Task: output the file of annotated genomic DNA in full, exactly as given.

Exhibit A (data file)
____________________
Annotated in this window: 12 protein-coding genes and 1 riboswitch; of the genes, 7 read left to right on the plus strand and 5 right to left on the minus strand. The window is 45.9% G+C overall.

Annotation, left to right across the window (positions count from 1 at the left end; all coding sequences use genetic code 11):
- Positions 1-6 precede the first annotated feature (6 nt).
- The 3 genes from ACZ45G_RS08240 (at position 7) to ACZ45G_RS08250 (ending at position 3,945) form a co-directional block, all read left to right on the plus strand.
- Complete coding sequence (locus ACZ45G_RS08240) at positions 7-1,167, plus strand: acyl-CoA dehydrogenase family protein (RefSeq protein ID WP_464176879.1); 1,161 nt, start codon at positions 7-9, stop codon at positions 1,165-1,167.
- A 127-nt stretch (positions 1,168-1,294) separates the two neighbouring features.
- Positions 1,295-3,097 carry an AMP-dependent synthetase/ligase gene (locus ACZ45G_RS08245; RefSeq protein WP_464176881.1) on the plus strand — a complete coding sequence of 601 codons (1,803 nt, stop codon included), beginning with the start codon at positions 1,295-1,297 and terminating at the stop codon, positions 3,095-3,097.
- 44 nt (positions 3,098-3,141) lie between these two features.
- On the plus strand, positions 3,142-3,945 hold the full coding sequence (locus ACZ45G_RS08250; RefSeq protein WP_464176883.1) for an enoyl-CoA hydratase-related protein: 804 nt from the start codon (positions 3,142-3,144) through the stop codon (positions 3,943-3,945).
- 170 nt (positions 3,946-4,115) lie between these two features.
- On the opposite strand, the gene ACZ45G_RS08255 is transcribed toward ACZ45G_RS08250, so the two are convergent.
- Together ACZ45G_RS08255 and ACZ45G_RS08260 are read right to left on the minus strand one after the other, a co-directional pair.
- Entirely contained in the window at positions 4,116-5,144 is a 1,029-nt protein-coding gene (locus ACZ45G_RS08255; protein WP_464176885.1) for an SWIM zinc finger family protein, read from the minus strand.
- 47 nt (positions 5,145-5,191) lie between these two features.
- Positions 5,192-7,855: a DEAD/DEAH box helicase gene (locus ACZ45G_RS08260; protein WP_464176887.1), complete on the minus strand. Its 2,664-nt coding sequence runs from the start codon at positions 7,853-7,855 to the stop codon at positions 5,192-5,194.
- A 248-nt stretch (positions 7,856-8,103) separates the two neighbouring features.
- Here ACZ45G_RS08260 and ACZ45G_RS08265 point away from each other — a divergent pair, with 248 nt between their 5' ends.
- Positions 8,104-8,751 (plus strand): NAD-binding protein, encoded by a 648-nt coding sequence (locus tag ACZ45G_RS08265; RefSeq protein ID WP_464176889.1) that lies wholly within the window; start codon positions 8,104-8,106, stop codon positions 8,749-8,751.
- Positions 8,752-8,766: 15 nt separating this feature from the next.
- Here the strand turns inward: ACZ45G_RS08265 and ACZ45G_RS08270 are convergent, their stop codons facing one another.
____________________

Annotated in this window: 12 protein-coding genes and 1 riboswitch; of the genes, 7 read left to right on the plus strand and 5 right to left on the minus strand. The window is 45.9% G+C overall.

Annotation, left to right across the window (positions count from 1 at the left end; all coding sequences use genetic code 11):
- Positions 1-6 precede the first annotated feature (6 nt).
- The 3 genes from ACZ45G_RS08240 (at position 7) to ACZ45G_RS08250 (ending at position 3,945) form a co-directional block, all read left to right on the plus strand.
- Complete coding sequence (locus ACZ45G_RS08240) at positions 7-1,167, plus strand: acyl-CoA dehydrogenase family protein (RefSeq protein ID WP_464176879.1); 1,161 nt, start codon at positions 7-9, stop codon at positions 1,165-1,167.
- A 127-nt stretch (positions 1,168-1,294) separates the two neighbouring features.
- Positions 1,295-3,097 carry an AMP-dependent synthetase/ligase gene (locus ACZ45G_RS08245; RefSeq protein WP_464176881.1) on the plus strand — a complete coding sequence of 601 codons (1,803 nt, stop codon included), beginning with the start codon at positions 1,295-1,297 and terminating at the stop codon, positions 3,095-3,097.
- 44 nt (positions 3,098-3,141) lie between these two features.
- On the plus strand, positions 3,142-3,945 hold the full coding sequence (locus ACZ45G_RS08250; RefSeq protein WP_464176883.1) for an enoyl-CoA hydratase-related protein: 804 nt from the start codon (positions 3,142-3,144) through the stop codon (positions 3,943-3,945).
- 170 nt (positions 3,946-4,115) lie between these two features.
- On the opposite strand, the gene ACZ45G_RS08255 is transcribed toward ACZ45G_RS08250, so the two are convergent.
- Together ACZ45G_RS08255 and ACZ45G_RS08260 are read right to left on the minus strand one after the other, a co-directional pair.
- Entirely contained in the window at positions 4,116-5,144 is a 1,029-nt protein-coding gene (locus ACZ45G_RS08255; protein WP_464176885.1) for an SWIM zinc finger family protein, read from the minus strand.
- 47 nt (positions 5,145-5,191) lie between these two features.
- Positions 5,192-7,855: a DEAD/DEAH box helicase gene (locus ACZ45G_RS08260; protein WP_464176887.1), complete on the minus strand. Its 2,664-nt coding sequence runs from the start codon at positions 7,853-7,855 to the stop codon at positions 5,192-5,194.
- A 248-nt stretch (positions 7,856-8,103) separates the two neighbouring features.
- Here ACZ45G_RS08260 and ACZ45G_RS08265 point away from each other — a divergent pair, with 248 nt between their 5' ends.
- Positions 8,104-8,751 (plus strand): NAD-binding protein, encoded by a 648-nt coding sequence (locus tag ACZ45G_RS08265; RefSeq protein ID WP_464176889.1) that lies wholly within the window; start codon positions 8,104-8,106, stop codon positions 8,749-8,751.
- Positions 8,752-8,766: 15 nt separating this feature from the next.
- Here the strand turns inward: ACZ45G_RS08265 and ACZ45G_RS08270 are convergent, their stop codons facing one another.